THE BIBLE, THE KORAN, AND CULTURE

“Did Rick Warren say that Christians and Muslims worship the same god?”

My friend’s question over breakfast last week caught me off guard. “I doubt it,” I said, “but it wouldn’t surprise me to hear that someone had misinterpreted something Rick said.”

I was right and you can read more about that at ChristianExaminer.com / did-Rick-Warren-convert-to-islam-no-no-and-no, by Gregory Tomlin. But the question reminded me how often people conflate the two religions.

This came home to me forcefully one day as I was explaining the differences between Christianity and Islam to two friends when one said, “Hey, one religion is as good as another. The Bible and the Koran are essentially the same kind of book.”

The truth is very different. Christianity and Islam are entirely different religions and the Bible and the Koran are completely different books. But imagine that you are sitting with a friend and the topic comes up. Would you be able to offer, in simple language, what distinguishes these two books and the two religions they represent?

No? Let me help you.

The Authorship is Different

The Koran was dictated by an illiterate man over the course of twenty-three years who claimed that he was hearing the voice of an angel.

The Bible was written by dozens of men over more than a thousand years who claimed to be moved by the Spirit of God to write. Some were scholars, some poets, some kings, some shepherds, some were priests, and some were prophets. Yet all had a uniform message: That God would save his people from their sins.

The Bible is thus connected to thousands of years of human history. The Koran is connected to three decades in the 7th Century. Muhammad believed that he was reciting a book that already existed in heaven. It is like an assortment of instructions and advice not specifically tied to any historical event. The Bible, through all of its authors, tells one story of God’s work over time through actual historical events, most of which have been validated by research.

But most importantly for us, the impact of the two books is different.

The Impact is Different

In 2006 England arrested 24 suspects in a plot to blow up ten U.S.-bound passenger jets with liquid explosives. In 2007 German authorities broke up a “massive” bombing plot against American interests in Germany. And of course, no one will forget the Fort Hood murderer, the would-be Times Square bomber, the Boston bombers, Charlie Hebdo, Paris, San Bernadino, or Orlando. All of these actions were perpetrated by Muslims in the name of Islam.

Not everyone who reads the Koran ends up being a terrorist. But that’s not the issue. Why would anyone – why do so many who read it – end up believing that Allah authorizes terrorism and murder?

I’m a conservative, evangelical Bible teacher. That means I believe the Bible is God’s word and that it is my authority for faith and practice. It also means that I’m very careful about interpreting it. I use the historical, grammatical, critical method of interpretation. I’m looking for historical context – who was the author? When did he write? To whom was he writing? What did he actually say (vocabulary, grammar, structure)? What did it mean to the original readers? How does that meaning apply in our cultural context?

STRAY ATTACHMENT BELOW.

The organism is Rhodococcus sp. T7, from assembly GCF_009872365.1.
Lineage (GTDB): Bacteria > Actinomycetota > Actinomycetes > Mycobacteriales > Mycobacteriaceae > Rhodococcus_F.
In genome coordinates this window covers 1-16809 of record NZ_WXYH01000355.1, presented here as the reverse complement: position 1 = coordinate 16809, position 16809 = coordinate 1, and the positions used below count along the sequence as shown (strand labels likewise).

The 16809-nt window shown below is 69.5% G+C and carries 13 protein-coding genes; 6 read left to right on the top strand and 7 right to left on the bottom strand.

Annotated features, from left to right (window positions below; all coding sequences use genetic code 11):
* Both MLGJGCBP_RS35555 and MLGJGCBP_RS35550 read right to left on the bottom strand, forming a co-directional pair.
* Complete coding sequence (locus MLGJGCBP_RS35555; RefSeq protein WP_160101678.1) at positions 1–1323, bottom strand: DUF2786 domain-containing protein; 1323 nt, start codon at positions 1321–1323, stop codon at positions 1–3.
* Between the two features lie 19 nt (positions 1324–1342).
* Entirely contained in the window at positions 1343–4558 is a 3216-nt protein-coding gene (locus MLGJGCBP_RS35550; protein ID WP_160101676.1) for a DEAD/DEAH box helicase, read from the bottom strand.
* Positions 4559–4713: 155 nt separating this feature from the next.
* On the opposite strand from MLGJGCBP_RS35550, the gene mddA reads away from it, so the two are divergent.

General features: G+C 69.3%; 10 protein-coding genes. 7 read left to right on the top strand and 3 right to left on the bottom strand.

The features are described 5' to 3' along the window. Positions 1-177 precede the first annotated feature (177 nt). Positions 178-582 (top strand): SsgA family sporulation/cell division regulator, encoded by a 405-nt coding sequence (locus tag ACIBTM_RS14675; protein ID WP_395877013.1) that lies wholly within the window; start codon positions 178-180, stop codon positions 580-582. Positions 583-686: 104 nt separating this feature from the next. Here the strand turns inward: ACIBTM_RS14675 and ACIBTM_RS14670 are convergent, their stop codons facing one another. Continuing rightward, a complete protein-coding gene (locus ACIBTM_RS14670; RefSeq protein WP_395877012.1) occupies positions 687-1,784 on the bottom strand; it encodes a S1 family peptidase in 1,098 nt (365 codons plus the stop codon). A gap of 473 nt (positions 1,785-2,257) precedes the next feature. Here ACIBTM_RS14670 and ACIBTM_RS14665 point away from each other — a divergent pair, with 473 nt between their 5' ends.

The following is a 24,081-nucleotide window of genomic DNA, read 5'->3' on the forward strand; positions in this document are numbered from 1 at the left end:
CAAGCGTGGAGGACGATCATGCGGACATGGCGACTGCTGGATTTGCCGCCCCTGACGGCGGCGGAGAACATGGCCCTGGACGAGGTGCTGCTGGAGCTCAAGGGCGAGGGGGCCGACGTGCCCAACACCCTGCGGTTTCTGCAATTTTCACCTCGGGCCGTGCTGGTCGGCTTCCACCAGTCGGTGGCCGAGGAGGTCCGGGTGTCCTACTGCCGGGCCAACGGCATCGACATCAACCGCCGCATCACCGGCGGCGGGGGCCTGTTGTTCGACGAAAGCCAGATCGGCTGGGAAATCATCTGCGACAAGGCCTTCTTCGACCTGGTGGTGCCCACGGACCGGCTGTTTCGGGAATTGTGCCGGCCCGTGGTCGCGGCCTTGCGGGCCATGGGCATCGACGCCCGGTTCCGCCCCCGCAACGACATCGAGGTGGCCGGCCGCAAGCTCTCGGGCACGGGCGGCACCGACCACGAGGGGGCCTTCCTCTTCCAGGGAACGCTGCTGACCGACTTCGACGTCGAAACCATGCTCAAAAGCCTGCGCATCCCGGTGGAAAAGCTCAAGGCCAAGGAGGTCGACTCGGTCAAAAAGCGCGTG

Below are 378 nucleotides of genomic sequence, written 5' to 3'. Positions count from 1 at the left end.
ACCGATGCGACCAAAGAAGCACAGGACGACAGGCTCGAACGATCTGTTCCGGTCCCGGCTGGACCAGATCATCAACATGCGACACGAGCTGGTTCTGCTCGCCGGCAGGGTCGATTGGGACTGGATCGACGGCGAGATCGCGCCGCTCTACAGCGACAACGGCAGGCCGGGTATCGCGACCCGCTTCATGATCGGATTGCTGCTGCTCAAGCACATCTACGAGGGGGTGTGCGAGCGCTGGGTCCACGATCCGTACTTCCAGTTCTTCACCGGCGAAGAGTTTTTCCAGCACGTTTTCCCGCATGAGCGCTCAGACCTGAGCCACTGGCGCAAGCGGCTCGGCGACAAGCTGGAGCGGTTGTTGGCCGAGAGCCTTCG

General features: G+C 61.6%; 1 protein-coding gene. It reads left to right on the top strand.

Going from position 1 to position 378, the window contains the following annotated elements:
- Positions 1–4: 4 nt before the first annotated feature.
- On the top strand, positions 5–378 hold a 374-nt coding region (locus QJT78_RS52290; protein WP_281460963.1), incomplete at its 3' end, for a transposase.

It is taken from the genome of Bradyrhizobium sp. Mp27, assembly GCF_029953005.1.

Because of what the Bible teaches people from our church and many others participate in: Habitat for Humanity, Samaritan’s Purse, The Good Samaritan, disaster recovery, crisis pregnancy centers, GriefShare, and countless other acts of love and service.

That’s the impact of the Bible, properly interpreted and taught, in our culture. Why does the Koran not have the same affect? I’ll let my friend Samer, a former Sunni radical and now a Christian missionary to the Islamic world, conclude.

“As Christians we must be very emphatic that Christians have and continue to do many shameful things in the name of Christ, but the issue is this: Christians who use violence in the name of God to destroy their enemies have no justification for their actions from Jesus Christ, his life and teachings as found in the New Testament. Whereas, Muslims who are engaged in violence and destruction of anyone who opposes Islam, have ample justification for their actions from the Qur’an (using the Historical /Grammatical /Critical approach to interpretation) and the life and sayings of prophet Muhammad (the Hadith).”

“It is beyond doubt that the prophet of Islam did encourage the killing and intimidation of his enemies, not just in self defense as it is commonly reported by Muslims, but in the promotion of the cause of Allah and the spread of Islam.”

“Needless to say, the actions of the prophet were in direct contradiction to the teachings and actions of Jesus Christ and his disciples. So the point is not that Christians have never resorted to violence and other horrible atrocities. They have indeed committed many horrible acts, but when they have done this, they have betrayed the very person that they claim to follow. But when Muslims commit such acts, they can in fact claim that they are following the example of their prophet and thus fulfilling the will of God and promoting His cause. That, certainly, is a big difference!”

3 thoughts on “THE BIBLE, THE KORAN, AND CULTURE

  1. It would help us to read your website faster if you used a different font. I think you are using a fixed spaced font. The recommended standard is to use a proportional spaced font and one which is san-serif like Arial or Calibri. This will help us read your writings better but it will also make your blog look more modern and up-to-date. The content was helpful to me, however.

    Thanks Phil. I’ll look into that. DS.

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